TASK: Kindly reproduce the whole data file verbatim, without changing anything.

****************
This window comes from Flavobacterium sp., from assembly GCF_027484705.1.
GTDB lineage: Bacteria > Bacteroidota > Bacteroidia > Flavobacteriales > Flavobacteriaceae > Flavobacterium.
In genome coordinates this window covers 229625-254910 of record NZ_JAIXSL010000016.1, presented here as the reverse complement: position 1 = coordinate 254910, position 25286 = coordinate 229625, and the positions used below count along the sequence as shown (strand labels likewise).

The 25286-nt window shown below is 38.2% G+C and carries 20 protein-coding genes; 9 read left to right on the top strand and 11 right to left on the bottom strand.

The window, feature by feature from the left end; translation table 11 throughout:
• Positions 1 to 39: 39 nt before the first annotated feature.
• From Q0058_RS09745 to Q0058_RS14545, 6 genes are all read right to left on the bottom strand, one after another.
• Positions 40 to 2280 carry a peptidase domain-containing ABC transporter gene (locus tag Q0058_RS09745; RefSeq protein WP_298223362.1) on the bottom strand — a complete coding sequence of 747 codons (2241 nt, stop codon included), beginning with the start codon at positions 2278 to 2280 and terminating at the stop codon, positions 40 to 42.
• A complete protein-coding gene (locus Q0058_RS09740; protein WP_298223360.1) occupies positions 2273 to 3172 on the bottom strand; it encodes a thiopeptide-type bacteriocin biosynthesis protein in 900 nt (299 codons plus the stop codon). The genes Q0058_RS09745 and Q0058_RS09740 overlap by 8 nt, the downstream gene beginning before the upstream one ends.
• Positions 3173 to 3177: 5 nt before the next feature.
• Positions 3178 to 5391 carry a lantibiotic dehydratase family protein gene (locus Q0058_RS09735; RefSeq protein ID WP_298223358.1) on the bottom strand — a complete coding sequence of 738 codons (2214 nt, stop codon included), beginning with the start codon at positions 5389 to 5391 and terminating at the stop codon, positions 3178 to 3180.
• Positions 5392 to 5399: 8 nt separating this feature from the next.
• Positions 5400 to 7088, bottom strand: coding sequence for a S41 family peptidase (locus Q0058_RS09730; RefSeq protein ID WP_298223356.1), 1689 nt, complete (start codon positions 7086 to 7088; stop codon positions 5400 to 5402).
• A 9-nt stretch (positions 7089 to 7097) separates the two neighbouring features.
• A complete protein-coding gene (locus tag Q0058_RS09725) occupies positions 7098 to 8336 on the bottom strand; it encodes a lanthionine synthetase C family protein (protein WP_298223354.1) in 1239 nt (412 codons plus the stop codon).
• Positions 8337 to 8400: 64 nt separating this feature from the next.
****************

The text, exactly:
This window comes from Flavobacterium sp., from assembly GCF_027484705.1.
GTDB lineage: Bacteria > Bacteroidota > Bacteroidia > Flavobacteriales > Flavobacteriaceae > Flavobacterium.
In genome coordinates this window covers 229625-254910 of record NZ_JAIXSL010000016.1, presented here as the reverse complement: position 1 = coordinate 254910, position 25286 = coordinate 229625, and the positions used below count along the sequence as shown (strand labels likewise).

The 25286-nt window shown below is 38.2% G+C and carries 20 protein-coding genes; 9 read left to right on the top strand and 11 right to left on the bottom strand.

The window, feature by feature from the left end; translation table 11 throughout:
• Positions 1 to 39: 39 nt before the first annotated feature.
• From Q0058_RS09745 to Q0058_RS14545, 6 genes are all read right to left on the bottom strand, one after another.
• Positions 40 to 2280 carry a peptidase domain-containing ABC transporter gene (locus tag Q0058_RS09745; RefSeq protein WP_298223362.1) on the bottom strand — a complete coding sequence of 747 codons (2241 nt, stop codon included), beginning with the start codon at positions 2278 to 2280 and terminating at the stop codon, positions 40 to 42.
• A complete protein-coding gene (locus Q0058_RS09740; protein WP_298223360.1) occupies positions 2273 to 3172 on the bottom strand; it encodes a thiopeptide-type bacteriocin biosynthesis protein in 900 nt (299 codons plus the stop codon). The genes Q0058_RS09745 and Q0058_RS09740 overlap by 8 nt, the downstream gene beginning before the upstream one ends.
• Positions 3173 to 3177: 5 nt before the next feature.
• Positions 3178 to 5391 carry a lantibiotic dehydratase family protein gene (locus Q0058_RS09735; RefSeq protein ID WP_298223358.1) on the bottom strand — a complete coding sequence of 738 codons (2214 nt, stop codon included), beginning with the start codon at positions 5389 to 5391 and terminating at the stop codon, positions 3178 to 3180.
• Positions 5392 to 5399: 8 nt separating this feature from the next.
• Positions 5400 to 7088, bottom strand: coding sequence for a S41 family peptidase (locus Q0058_RS09730; RefSeq protein ID WP_298223356.1), 1689 nt, complete (start codon positions 7086 to 7088; stop codon positions 5400 to 5402).
• A 9-nt stretch (positions 7089 to 7097) separates the two neighbouring features.
• A complete protein-coding gene (locus tag Q0058_RS09725) occupies positions 7098 to 8336 on the bottom strand; it encodes a lanthionine synthetase C family protein (protein WP_298223354.1) in 1239 nt (412 codons plus the stop codon).
• Positions 8337 to 8400: 64 nt separating this feature from the next.